This week we continue the analysis of last year’s press conference Roosh held after the meetups were cancelled. We left off analyzing the brain-dead questions that journalists ask that should make you question their intelligence. Click here to read part one.
Would you say that media misinterpretations is the best thing that ever happened to you?
Go home you narcissistic cunt. This is not about you. Your job is to spread interesting or important news. You are not the news. The fact that you affected someone’s life in a positive or negative way should never be news. Go home, go directly home, do not pass go, do not collect $200, go straight to your closet, and hang yourself you lying piece of garbage.
How many bodyguards do you have?
Seriously? Unless you’re interviewing MC Hammer about his entourage, how could this be interesting to anyone, unless you plan on sharing information so the guy could be attacked?
What are you doing the next couple of days?
This is the type of bad question I cringe after asking a girl when I run out of anything interesting to say. You’re asking it during a live press conference? Do you even elderly game?
How often do you return for your mom’s meatloaf?
I’ll give this guy the benefit of the doubt that he is just trying to be friendly. But inappropriate for a press conference.
Have you had any trouble travelling internationally yet? Do you plan on trying to go to Australia?
I’m considering stopping this article if the questions don’t improve. How many different ways can I say “This question was irrelevant and boring?” Guys, read up on some day game openers and conversation skills.
What does your mom think about all this?
DING DING DING! We have a winner! Someone asked an interesting question! Now, she shouldn’t be part of the story at all, and only is, because of the media lying and doxxing, but this, under the circumstances, is something people might actually be interested in knowing. Answer: She’s angry at YOU, media!
Do you agree that if a girl is too drunk to consent to sex, and you have sex with her, that is legally defined as rape?
(Reporters begin arguing amongst each other about what the legal definition of rape is.)
The legal definition of rape is a factual thing, that can be verified by consulting local codes. The definition does vary from place to place. The legal definition has no bearing on what an individual person thinks about labeling of a certain behavior. Roosh doesn’t even live in the legal jurisdiction the journalists do, and his opinion on law is not relevant to what the law of a certain place objectively states. Stupid question. As your fellow journalists agreed.
What’s your opinion on Bill Cosby?
What’s your favorite flavor of ice cream? Roosh doesn’t even know Bill Cosby. I generally don’t care about someone’s opinion of someone they haven’t met and don’t know.
How did this become your issue?
That is not a question. What is “this”? The implication is rape, but the journalist doesn’t want to say it, because he doesn’t want it to be as obvious that HE is the one obsessed with rape. And again, it’s obvious to anyone out there, rape became an issue because the media lied about it and made it an issue. Just as Milo Yiannopoulos is now stuck discussing homosexual underage sex, the media is what made it an issue, and is the only reason it is being discussed.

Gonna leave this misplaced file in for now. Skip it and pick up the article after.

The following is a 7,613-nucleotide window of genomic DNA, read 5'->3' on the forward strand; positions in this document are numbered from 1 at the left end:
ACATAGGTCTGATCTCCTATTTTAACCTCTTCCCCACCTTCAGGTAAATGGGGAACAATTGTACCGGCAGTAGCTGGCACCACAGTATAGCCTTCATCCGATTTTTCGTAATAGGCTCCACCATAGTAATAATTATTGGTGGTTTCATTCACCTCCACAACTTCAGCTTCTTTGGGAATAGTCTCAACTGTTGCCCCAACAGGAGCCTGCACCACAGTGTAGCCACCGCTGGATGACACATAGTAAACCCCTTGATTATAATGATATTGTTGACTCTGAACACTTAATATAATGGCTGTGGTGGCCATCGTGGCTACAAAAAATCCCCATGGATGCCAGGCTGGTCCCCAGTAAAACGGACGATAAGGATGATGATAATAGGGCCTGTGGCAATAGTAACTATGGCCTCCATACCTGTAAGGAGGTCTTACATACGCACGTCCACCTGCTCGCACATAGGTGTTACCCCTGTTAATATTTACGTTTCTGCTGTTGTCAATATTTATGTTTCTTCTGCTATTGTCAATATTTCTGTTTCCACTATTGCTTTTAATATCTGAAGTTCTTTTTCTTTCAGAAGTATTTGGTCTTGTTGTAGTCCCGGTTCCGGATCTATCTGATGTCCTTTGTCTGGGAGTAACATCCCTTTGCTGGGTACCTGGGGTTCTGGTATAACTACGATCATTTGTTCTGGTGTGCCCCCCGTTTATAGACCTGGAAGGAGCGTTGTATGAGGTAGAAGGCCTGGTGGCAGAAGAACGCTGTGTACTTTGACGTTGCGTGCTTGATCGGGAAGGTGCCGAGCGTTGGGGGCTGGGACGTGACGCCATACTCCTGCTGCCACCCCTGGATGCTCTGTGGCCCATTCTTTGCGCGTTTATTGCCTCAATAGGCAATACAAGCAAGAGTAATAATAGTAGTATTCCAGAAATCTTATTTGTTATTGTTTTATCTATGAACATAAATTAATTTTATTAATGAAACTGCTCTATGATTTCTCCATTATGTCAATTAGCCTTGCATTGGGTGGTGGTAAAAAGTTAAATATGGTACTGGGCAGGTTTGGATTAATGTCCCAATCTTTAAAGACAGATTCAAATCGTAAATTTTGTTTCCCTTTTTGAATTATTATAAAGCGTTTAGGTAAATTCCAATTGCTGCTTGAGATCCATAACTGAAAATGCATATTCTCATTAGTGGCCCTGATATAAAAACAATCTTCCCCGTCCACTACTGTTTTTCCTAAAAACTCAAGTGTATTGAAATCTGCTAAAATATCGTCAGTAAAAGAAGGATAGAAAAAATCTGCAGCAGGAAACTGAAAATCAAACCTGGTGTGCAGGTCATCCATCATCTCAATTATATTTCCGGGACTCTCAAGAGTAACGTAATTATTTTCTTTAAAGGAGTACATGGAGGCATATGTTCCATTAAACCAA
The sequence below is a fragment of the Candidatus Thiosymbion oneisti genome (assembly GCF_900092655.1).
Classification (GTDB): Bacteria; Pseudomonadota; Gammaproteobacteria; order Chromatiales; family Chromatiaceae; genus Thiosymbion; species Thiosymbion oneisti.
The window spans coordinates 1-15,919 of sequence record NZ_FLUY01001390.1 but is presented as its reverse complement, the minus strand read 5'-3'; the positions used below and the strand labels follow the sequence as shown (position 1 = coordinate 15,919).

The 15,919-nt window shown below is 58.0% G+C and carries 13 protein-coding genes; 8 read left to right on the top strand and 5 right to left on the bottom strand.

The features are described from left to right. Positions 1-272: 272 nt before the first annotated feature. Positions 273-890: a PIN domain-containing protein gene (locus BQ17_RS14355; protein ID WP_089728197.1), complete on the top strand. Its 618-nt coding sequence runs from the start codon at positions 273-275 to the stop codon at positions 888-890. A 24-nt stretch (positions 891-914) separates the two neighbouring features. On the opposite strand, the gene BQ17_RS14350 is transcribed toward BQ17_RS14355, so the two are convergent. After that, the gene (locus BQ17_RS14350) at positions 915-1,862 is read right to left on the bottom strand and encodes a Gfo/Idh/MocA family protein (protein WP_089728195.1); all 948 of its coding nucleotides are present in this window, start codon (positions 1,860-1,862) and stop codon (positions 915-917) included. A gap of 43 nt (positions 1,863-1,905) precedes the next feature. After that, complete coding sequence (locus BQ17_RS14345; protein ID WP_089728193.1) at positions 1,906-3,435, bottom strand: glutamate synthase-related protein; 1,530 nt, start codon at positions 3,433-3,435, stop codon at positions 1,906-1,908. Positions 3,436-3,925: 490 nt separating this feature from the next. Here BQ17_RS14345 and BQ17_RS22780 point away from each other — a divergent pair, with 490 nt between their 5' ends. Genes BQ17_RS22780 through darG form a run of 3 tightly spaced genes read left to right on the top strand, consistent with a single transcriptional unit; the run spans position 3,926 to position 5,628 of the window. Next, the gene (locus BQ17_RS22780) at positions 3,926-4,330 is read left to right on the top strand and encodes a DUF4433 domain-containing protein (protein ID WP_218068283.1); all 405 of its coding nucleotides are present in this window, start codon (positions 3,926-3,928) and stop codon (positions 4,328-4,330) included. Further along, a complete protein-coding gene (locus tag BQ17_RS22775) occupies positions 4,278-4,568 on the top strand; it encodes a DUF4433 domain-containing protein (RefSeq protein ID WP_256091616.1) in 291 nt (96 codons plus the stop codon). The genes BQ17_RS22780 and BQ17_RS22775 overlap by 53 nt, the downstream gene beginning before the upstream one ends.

Are you happy?
This was more a forced question. This girl couldn’t think of anything to say, but Roosh called on her. We’ll chalk this up to friendly curiosity.
How much did this cost you?
Why do you want to know? Are you interested in quantifying the damage of your lies? Or are you just being a dick?
What’s your vision for the future for male/female relations?
And here we have our second interesting question! And the first one that with any sort of journalistic merit that a reporter could develop into an interesting article.
Some dumbass in the back when pressed for a question says, “These guys have already asked most of the questions that I would have asked.”
REALLY!??????? I would ask more interesting questions of a homeless stranger!
Besides anti-PC stuff, what do you like about Donald Trump?
This is a personal background question that might be somewhat interesting in a sit-down interview, so we’ll give it half a point.
Why did you cancel the meetups?
And my faith is briefly restored, as we get a third real question, and the second one that has journalistic merit. What would have happened if the meetups were cancelled? How did you weigh that decision? Someone give this girl a gold star.
Why do the meetings in secret?
This is what I mean when I talk about absurd, self-evident questions. You could take a goat herder from Afghanistan, briefly explain to him that a men’s meetup group was labeled as a rapists club by the media, and they had to cancel their meetings, and HE would be able to tell you why any meetings must take place privately (actually, he probably would be confused at a group of journalists having power over what men do in their private time together, but you get my point). If you can’t figure this one out, turn in your journalism credentials immediately, if you haven’t already lost your job yet.
Kudos to Roosh for being able to calmly and honestly answer this question. I have not the patience.